By SHERRY DIGMON
Organizers of the Memorial Day ceremony at Atmore City Hall Monday morning didn’t put out enough chairs or print enough programs for everyone. And it was a good problem to have.
VFW 7016 Commander Billy Gates said that was on him, but he did everything according to past history. However, this year, history didn’t repeat itself as more folks than usual turned out for the annual ceremony coordinated by VFW Post 7016 and by American Legion Post 90.
In addition to Gates, others on the program included Mayor Jim Staff; American Legion Commander Dave Graham; VFW Chaplain Paul Harrison; National Anthem by Reed Adams and Randall Adams; Memorial Roll Call by Harold Madison, Lloyd Albritton, Joel Makety, Ronnie Albritton, James Biggs; Steve Reynolds and the Fire Team.
Guest speaker was Atmore native Greg Turberville, who retired from the U.S. Army as a highly decorated Chief Warrant Officer 5. This was not Turberville’s first time to be the Memorial Day keynote speaker. He spoke two years ago, and he mentioned that in his remarks. However, the invitation to speak again was not one he could refuse – not because of himself, but because of others. Sometimes gesturing to the Veterans Monument near him, Turberville spoke of the names on monuments across the country – names of those who gave all in service to their county.
From Turberville’s speech:
“Every time I am invited to speak on behalf of others, at gatherings just such as this, I am cautioned not to get emotional. For me that is a very difficult caution to voluntarily heed in light of why we are here today. In my mind’s eye, I see myself as just a boy, a survivor, one who is becoming ever more conscious and humbled at the reality of the sacrifices that preserve the blessings I enjoy today. You see, none of us would be here in this condition today were it not for the willing sacrifice of these brave souls.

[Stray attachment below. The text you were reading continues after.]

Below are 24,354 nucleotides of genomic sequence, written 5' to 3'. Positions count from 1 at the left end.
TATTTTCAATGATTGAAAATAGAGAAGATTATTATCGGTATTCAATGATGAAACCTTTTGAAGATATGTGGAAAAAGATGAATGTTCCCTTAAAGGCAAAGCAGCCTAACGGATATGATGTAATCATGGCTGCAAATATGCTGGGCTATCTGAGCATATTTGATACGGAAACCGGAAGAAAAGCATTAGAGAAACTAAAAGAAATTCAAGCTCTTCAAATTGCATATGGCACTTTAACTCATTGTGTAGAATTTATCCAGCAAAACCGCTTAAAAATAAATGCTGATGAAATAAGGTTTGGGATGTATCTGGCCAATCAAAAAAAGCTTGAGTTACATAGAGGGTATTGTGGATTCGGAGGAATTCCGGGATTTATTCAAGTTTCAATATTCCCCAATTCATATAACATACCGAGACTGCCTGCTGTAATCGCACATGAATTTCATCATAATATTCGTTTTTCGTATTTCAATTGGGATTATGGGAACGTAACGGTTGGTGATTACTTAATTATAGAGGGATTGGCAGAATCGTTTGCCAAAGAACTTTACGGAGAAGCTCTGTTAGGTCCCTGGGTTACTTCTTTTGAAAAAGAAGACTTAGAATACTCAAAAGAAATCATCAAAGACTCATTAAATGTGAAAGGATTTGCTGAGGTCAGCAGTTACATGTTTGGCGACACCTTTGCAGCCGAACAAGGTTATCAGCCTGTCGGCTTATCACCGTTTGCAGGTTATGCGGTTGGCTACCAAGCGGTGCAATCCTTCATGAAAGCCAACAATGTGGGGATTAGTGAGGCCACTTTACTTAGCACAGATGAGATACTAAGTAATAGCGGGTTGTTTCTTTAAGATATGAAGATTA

“Today in Atmore, Alabama would NOT be possible otherwise. This realization gives me great emotion. Even greater emotion when in moments of inner reflection I can see the faces, I can hear the voices and I can relive the moments spent with so many friends, fellow warriors and countless others whose names share space on these granite monuments all across America.
“You see, I didn’t ask to be here. But I do have to say thank you, Mr. Gates, for asking me to be here. When he called and asked if I would consider it, I had no choice other than to accept. The fact of the matter is I do have to be here. As their survivor, I have to be here for them. We all do, we cannot forget; lest we lose why we are still here as a Republic today.
“You know, in military service we don’t get a choice of which orders to follow. We are given a mission and expected to execute without question. These heroes died while in pursuit of their assigned mission. They had to be there. I have to be here for them.”